Schools are not immune from the increasing number of equal pay cases. Both teaching and non-teaching staff have successfully claimed that they were not being paid equally for "like work" with male comparators.
It is the applicant's responsibility to choose the comparator(s) who must be employed in "like work" in the employment of the same employer or associated employer, although both predecessors and successors can be chosen. In Leverton v Clwyd County Council 1989, a nursery school nurse claimed that she was employed on work of equal value to 11 male comparators working for Clwyd - some on manual work and some on administrative work. None worked at the same school as the nurse, but all were employed on the same national joint committee terms and conditions of pay covering administrative, professional, technical and clerical services.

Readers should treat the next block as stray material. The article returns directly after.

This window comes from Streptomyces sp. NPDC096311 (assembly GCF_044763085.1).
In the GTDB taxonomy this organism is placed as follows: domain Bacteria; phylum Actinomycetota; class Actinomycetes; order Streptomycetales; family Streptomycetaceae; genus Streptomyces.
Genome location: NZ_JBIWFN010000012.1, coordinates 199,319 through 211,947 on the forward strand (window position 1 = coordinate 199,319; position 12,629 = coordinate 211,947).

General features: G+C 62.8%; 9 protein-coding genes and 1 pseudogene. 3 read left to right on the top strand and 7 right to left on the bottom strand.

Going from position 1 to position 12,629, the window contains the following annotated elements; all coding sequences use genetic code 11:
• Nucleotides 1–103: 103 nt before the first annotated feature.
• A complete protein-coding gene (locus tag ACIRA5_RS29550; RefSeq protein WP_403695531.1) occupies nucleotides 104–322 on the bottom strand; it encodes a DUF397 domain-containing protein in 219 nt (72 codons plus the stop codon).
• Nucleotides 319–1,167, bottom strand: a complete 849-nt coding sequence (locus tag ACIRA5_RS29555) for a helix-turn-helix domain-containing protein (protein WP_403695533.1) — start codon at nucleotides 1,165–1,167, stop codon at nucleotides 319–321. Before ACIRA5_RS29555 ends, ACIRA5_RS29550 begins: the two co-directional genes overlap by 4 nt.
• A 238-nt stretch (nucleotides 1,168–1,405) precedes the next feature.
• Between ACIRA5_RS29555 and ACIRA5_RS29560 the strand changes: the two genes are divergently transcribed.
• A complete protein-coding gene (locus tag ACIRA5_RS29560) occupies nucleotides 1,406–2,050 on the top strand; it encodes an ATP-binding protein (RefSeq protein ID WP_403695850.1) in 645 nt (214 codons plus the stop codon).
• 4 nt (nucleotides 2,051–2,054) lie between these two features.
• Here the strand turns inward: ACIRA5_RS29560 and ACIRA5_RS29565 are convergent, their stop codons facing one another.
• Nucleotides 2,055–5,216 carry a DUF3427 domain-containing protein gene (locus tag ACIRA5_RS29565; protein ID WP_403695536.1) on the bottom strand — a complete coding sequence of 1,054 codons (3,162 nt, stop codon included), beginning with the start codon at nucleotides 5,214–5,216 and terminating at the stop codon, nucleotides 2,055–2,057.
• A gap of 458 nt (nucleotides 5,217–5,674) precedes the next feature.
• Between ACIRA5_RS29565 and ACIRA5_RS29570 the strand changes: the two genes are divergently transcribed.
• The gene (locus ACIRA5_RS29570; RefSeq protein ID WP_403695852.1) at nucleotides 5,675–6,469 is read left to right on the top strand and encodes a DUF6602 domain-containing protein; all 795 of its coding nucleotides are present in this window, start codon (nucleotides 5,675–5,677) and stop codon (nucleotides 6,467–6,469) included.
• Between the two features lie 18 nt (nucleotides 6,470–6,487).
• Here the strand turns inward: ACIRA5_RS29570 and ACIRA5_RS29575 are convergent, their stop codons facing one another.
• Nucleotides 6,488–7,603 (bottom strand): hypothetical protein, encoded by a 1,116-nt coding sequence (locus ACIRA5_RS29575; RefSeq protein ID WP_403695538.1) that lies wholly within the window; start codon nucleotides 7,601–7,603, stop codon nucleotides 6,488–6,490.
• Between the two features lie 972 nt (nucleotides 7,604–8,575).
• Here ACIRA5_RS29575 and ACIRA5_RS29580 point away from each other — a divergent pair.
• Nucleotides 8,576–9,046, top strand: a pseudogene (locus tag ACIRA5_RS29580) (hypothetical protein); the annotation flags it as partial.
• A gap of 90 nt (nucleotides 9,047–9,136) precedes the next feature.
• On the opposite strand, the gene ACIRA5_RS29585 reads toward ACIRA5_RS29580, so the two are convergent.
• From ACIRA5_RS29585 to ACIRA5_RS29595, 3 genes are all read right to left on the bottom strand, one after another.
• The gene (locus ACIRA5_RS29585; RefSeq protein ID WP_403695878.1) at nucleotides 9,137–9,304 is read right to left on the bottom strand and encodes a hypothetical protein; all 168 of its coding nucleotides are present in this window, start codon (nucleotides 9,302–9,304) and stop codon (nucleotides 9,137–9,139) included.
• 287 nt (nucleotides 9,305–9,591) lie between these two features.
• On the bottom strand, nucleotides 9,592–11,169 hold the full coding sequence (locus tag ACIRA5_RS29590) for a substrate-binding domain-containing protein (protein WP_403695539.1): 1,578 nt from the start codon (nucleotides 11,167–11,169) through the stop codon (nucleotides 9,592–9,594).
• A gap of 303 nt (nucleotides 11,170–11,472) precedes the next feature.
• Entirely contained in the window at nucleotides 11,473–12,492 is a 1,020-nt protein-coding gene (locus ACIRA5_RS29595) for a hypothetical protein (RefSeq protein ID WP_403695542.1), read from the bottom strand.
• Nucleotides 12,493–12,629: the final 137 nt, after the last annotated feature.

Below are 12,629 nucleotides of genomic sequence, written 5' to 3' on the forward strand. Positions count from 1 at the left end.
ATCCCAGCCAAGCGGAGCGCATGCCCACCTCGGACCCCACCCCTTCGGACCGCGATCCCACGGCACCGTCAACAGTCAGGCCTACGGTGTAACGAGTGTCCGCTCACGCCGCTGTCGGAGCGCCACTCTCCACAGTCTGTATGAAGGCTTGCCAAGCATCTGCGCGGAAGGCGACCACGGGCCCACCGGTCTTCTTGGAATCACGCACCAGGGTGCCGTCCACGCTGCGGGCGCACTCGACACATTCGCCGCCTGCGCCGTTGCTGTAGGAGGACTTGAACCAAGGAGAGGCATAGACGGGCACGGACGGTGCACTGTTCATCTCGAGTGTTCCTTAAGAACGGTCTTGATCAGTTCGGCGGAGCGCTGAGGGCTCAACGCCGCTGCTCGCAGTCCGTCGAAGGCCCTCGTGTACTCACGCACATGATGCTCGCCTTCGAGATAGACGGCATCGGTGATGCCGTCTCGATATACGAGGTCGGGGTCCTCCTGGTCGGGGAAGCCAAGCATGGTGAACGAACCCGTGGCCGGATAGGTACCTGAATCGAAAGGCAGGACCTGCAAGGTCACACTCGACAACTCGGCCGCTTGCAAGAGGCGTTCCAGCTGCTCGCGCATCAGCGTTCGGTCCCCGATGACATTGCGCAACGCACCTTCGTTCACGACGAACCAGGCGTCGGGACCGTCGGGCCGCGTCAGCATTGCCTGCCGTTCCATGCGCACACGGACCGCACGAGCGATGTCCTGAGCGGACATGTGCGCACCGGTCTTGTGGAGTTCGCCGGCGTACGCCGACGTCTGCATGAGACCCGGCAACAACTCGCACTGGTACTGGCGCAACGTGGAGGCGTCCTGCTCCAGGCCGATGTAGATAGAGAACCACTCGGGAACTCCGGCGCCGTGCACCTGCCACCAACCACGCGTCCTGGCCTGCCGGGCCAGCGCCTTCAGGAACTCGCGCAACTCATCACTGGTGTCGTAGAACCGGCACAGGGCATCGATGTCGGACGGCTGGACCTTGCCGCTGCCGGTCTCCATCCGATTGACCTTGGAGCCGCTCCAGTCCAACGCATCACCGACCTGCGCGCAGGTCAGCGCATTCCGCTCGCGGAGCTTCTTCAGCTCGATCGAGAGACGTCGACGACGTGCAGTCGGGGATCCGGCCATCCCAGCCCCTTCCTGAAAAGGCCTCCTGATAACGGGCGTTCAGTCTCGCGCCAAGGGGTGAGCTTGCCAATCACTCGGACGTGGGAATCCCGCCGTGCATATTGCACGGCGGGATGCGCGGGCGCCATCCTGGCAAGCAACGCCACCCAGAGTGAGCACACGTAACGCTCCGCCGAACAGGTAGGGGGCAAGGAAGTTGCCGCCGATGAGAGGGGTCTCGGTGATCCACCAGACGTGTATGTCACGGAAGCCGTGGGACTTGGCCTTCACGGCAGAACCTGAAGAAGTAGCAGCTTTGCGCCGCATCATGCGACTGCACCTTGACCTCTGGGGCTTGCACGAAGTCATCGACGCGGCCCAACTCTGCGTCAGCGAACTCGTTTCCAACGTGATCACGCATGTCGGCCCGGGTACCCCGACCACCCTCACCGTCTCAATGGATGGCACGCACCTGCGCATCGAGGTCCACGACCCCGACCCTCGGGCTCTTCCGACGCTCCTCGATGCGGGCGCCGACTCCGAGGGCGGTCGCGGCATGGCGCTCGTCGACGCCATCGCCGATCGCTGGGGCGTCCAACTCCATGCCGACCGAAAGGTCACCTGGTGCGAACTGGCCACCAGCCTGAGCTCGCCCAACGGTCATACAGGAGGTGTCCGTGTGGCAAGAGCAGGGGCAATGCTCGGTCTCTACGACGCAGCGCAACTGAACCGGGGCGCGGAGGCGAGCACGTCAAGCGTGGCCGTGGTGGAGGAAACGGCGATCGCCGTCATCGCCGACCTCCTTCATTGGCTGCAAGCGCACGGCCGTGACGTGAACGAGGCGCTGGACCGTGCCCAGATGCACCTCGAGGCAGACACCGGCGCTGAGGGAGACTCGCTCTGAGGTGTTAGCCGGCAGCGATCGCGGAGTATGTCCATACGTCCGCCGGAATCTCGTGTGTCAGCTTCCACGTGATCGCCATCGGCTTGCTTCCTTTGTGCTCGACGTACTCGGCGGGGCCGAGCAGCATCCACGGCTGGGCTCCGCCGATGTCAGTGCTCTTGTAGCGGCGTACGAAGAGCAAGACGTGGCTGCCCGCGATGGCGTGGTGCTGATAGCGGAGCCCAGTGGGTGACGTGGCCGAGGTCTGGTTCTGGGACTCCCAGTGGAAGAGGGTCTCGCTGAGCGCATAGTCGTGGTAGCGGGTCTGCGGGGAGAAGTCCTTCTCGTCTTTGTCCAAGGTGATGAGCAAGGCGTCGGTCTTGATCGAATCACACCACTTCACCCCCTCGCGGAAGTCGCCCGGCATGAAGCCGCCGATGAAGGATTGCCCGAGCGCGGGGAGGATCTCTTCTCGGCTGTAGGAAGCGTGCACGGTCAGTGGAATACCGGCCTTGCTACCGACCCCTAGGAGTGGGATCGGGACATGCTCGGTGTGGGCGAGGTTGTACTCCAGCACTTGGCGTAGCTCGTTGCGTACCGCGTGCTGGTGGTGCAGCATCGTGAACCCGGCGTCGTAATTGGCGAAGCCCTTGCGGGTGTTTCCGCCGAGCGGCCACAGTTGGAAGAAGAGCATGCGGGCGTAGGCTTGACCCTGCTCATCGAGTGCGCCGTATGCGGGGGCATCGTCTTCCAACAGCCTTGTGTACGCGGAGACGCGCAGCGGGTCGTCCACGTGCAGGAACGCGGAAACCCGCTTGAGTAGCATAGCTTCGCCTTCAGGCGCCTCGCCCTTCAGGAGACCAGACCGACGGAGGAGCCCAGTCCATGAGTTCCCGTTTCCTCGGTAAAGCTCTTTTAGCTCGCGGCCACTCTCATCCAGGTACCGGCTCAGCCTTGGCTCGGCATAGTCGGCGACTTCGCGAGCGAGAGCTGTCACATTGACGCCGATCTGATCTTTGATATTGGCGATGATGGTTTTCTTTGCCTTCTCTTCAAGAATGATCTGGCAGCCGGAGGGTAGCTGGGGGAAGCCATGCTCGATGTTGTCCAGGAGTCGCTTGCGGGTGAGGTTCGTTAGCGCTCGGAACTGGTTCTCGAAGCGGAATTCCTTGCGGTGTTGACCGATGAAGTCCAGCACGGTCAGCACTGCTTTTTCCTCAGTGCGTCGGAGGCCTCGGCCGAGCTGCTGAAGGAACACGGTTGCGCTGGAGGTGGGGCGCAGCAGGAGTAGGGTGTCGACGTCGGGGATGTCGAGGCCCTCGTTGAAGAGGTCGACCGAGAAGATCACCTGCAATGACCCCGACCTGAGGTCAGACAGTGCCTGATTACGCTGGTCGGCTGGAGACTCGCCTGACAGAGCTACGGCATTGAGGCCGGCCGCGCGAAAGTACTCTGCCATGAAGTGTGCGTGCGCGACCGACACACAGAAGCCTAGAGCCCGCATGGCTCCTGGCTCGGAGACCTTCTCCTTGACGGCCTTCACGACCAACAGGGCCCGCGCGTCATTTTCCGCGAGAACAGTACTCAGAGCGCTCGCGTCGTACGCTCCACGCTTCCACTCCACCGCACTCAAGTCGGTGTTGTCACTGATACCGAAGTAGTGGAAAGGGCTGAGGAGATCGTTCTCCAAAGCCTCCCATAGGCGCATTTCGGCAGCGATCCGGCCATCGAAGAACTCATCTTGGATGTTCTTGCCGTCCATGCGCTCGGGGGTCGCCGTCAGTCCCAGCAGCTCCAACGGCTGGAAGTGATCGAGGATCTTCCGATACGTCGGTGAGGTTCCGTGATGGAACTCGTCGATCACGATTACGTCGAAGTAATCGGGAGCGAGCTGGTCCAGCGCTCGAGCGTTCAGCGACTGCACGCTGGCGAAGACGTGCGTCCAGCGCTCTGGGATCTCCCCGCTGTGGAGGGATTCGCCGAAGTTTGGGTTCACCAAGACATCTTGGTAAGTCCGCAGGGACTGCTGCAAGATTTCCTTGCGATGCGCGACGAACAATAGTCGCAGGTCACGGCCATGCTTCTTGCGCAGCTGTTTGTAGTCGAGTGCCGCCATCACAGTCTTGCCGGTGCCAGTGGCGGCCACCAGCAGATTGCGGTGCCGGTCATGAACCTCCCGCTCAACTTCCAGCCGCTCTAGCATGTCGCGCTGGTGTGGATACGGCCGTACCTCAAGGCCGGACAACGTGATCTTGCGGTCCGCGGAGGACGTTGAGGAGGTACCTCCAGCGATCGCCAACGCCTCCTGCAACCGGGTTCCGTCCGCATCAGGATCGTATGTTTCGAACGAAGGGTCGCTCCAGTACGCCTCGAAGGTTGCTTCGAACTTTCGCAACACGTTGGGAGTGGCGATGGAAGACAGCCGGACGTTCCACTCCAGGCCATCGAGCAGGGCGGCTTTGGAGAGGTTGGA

Hours of work and holiday arrangements were different, but these were discounted by the House of Lords, as these were individual and specific. The more general terms applied to all the employees named and, because they were "common", the applicant had established that she was in fact in employment on common terms with the comparators and was, therefore, doing "like work".
The House of Lords laid great stress on the fact that the concept of common terms and conditions applicable to employees at different establishments means there will be a wide variety of jobs whose individual terms will vary greatly.
However, collective agreements in a local authority or an individual school give rise to an assumption that the agreed general terms and conditions will cover work that is "broadly similar".
In the annual review of staff salaries, schools should take note of the "like work" requirements. For historic reasons many women are paid on lower salary grades than male counterparts. This is so both in teaching and non-teaching areas.